4. Transfer to a floured work surface and knead until smooth.

5. Place in an oiled bowl covered with plastic wrap or a damp towel. Let rise until doubled, about 1 1/2 hours.

6. Punch down and place on an oiled baking sheet, forming dough into an oval or circle.

7. Dimple the top surface with your finger tips or the end of a spoon. Drizzle with the oil so that it runs down into the dimples. Sprinkle with kosher salt and rosemary.

8. Cover with plastic wrap sprayed with cooking oil. Let rise 30 minutes.

9. Preheat the oven to 425 degrees F. Bake about 20 minutes or until golden.

10. Serve warm or at room temperature. Slice in squares or wedges (like a pizza.)

Olive Oil for Baking and Dipping Your Bread

Quality olive oil makes this bread even more delicious. Use it to spread on top of the bread for baking.

When the bread has finished baking, slice it warm and dip it in more olive oil. Sprinkle salt, pepper, or herbs into your olive oil for even more layers of flavor!

Printable Version of the Recipe

Whole Wheat Rosemary Focaccia Bread

Ingredients

1 package active dry yeast

½ teaspoon sugar

¾ cup warm water and ¼ cup whey (or 1 cup warm water)

2 cups unbleached all-purpose flour

1 cup whole wheat flour

1 tablespoon vital wheat gluten

1 teaspoon salt

1 teaspon Herbes de Provence or Italian herbs

6 tablespoons olive oil

2 tablespoons chopped fresh rosemary

Sprinkle of kosher salt

Directions

1. Dissolve the sugar and yeast in 1/2 cup of the warm water. Let sit 10 minutes until bubbly.

2. In a large bowl, combine the flours, herbs, salt, yeast mixture and remaining water and whey.

3. Mix thoroughly with a spoon and then your hands. If the dough is too dry, add water 1 tablespoon at a time. As you knead the bread, it will become more elastic.

4. Transfer to a floured work surface and knead until smooth.

5. Place in an oiled bowl covered with plastic wrap or a damp towel. Let rise until doubled, about 1 1/2 hours.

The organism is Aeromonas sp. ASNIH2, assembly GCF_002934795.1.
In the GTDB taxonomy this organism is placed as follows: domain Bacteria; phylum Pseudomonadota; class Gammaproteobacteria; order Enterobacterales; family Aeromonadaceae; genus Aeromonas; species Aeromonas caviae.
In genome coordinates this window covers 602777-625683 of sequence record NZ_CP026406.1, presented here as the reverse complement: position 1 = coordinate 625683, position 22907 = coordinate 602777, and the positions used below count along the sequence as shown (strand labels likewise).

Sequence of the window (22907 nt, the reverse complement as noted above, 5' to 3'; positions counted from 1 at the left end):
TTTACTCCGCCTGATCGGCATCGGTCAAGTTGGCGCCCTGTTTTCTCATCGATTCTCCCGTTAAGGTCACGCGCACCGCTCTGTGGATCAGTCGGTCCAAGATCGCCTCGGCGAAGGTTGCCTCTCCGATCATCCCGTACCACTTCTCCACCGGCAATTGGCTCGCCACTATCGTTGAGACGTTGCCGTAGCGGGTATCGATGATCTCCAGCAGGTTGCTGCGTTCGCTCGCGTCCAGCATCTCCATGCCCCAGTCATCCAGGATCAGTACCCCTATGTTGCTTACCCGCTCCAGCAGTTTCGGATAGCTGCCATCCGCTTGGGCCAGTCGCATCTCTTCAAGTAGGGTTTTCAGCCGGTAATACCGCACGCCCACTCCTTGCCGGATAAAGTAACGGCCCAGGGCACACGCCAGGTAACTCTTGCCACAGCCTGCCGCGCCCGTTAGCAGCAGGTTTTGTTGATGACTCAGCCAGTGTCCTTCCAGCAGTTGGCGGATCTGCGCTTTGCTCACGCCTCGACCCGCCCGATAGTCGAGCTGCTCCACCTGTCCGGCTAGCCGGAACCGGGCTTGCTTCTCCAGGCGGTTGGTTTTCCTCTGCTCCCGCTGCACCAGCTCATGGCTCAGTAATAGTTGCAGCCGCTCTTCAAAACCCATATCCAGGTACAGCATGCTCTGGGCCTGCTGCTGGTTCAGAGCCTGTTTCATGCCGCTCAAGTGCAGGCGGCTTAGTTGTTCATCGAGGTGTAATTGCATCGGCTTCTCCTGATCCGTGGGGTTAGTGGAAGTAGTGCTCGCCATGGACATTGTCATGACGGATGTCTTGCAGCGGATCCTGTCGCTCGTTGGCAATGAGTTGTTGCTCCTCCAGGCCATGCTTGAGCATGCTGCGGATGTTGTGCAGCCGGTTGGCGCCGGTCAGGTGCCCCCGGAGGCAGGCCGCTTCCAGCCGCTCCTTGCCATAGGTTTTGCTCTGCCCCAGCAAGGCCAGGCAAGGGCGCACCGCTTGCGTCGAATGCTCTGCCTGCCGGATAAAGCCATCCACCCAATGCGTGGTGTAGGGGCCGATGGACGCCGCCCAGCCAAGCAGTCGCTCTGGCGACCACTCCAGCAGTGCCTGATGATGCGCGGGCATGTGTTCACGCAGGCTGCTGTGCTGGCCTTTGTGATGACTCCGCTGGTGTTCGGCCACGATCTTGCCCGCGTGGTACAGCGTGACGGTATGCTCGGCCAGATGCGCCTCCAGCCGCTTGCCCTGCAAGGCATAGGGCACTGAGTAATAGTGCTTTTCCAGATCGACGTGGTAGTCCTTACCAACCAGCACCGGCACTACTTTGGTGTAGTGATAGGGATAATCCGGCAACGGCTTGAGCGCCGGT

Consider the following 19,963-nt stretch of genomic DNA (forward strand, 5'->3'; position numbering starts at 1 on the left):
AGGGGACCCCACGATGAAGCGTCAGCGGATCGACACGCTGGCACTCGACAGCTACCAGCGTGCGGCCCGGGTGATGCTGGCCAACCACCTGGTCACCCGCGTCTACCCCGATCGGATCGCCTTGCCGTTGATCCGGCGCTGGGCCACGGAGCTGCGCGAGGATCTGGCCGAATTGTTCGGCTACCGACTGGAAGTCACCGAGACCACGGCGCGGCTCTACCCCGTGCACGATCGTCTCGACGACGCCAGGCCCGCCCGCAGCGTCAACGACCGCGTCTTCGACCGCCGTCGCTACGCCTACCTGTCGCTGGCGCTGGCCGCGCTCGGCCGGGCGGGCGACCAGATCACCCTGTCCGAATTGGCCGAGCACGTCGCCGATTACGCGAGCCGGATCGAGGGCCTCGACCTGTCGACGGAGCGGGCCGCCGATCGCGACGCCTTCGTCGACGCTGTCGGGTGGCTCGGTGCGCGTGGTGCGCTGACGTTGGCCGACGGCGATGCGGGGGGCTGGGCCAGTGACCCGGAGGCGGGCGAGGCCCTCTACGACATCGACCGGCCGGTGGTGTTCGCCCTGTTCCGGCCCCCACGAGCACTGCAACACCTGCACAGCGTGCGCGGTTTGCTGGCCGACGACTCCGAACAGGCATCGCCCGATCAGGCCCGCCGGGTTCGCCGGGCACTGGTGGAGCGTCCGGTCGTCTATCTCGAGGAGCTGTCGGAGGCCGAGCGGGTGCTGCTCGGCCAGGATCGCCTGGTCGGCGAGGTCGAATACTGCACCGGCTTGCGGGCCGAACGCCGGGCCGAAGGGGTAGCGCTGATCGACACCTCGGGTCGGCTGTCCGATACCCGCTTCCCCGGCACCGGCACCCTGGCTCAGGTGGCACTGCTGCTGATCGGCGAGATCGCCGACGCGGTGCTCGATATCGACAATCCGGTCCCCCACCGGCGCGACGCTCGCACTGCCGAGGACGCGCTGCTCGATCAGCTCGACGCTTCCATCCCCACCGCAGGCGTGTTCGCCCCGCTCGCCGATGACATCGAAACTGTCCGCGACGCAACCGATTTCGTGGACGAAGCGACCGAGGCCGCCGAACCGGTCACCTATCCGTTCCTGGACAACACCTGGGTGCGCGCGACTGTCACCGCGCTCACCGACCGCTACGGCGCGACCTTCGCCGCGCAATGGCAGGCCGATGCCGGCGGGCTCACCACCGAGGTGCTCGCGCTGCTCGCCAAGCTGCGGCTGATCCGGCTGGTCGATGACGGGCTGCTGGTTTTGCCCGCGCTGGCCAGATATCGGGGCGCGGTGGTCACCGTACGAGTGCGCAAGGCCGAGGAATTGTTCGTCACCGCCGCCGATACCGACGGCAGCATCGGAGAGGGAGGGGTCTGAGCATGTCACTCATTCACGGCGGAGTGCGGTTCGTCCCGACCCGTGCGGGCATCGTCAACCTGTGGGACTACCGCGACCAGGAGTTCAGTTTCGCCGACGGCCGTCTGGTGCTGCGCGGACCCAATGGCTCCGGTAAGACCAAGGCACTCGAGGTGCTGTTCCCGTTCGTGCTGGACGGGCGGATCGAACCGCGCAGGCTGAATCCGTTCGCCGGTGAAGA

6. Punch down and place on an oiled baking sheet, forming dough into an oval or circle.

7. Dimple the top surface with your finger tips or the end of a spoon. Drizzle with the oil so that it runs down into the dimples. Sprinkle with kosher salt and rosemary.

8. Cover with plastic wrap sprayed with cooking oil. Let rise 30 minutes.

9. Preheat the oven to 425 degrees F. Bake about 20 minutes or until golden.

10. Serve warm or at room temperature. Slice in squares or wedges (like a pizza.)

I would love to hear from you! Leave me your tips, comments or questions.

Thanks for stopping by!

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    • Elsie Hagley profile image

      Elsie Hagley 5 years ago from New Zealand

      Nice lens. I do make my own bread, must try this recipe, looks interesting, thanks for sharing with us.

    • delia-delia profile image

      Delia 5 years ago

      Oh Yummy Yummy, great recipe and lens!

    • besttechgadgets profile image

      besttechgadgets 5 years ago

      Nice!

    • Spiderlily321 profile image

      Spiderlily321 5 years ago

      Great recipe. I would love to try this. Thanks for sharing!

    • LittleLindaPinda profile image

      Little Linda Pinda 5 years ago from Florida

      This looks so yummy. Thank you for sharing your recipe.

    • natashaely profile image

      natashaely 5 years ago

      My husband was asking me to make this and I said that I would if I found a recipe, guess I have to keep my word. This is so nicely explained and easy to follow. Have written it down for now but will be back to print it if it goes onto a recipe module. Excellent page, liked :)